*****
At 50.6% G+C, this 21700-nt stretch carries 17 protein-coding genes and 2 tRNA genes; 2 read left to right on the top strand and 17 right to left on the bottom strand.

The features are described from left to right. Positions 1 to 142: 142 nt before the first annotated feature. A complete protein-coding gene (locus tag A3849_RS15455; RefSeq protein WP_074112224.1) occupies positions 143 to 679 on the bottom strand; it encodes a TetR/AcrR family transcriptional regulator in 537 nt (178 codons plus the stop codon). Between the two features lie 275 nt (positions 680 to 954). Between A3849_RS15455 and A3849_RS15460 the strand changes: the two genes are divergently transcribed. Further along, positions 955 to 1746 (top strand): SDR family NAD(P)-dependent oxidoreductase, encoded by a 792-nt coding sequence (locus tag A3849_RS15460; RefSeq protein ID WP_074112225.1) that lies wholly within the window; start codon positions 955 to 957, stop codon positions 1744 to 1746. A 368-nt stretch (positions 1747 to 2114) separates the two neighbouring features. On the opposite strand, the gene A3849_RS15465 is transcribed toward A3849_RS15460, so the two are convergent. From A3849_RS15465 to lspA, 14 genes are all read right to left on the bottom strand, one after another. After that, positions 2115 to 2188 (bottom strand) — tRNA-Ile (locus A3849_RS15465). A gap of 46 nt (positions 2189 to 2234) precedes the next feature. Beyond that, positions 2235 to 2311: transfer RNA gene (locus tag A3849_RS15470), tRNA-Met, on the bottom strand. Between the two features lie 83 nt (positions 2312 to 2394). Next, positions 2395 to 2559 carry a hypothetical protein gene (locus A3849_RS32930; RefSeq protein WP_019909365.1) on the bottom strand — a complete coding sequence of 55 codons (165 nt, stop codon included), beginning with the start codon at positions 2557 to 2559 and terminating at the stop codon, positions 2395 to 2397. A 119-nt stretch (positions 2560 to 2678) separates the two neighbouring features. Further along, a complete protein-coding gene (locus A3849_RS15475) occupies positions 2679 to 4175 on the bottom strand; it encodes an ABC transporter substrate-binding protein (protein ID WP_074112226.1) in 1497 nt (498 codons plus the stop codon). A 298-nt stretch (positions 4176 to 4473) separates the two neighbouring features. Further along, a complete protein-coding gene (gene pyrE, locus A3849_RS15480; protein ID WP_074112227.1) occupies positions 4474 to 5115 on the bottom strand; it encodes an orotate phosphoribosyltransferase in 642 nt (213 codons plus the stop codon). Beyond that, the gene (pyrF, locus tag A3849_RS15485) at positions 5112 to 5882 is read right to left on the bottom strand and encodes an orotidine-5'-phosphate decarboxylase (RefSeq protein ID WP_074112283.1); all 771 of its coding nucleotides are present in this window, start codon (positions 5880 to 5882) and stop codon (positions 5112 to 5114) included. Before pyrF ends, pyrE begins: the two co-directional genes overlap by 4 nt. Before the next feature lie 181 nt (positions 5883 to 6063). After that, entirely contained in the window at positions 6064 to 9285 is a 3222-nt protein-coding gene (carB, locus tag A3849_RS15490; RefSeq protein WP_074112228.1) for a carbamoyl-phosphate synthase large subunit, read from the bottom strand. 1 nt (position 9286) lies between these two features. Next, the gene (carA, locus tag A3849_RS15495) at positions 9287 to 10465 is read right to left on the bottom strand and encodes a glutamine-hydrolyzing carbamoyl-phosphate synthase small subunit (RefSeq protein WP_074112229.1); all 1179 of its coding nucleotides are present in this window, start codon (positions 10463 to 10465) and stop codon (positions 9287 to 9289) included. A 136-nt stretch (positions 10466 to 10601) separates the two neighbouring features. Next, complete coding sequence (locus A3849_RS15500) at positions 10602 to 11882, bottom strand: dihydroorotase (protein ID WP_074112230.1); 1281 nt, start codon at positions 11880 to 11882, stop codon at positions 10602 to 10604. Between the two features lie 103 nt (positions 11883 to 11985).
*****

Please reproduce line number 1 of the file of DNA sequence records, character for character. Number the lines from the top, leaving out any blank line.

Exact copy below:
At 50.6% G+C, this 21700-nt stretch carries 17 protein-coding genes and 2 tRNA genes; 2 read left to right on the top strand and 17 right to left on the bottom strand.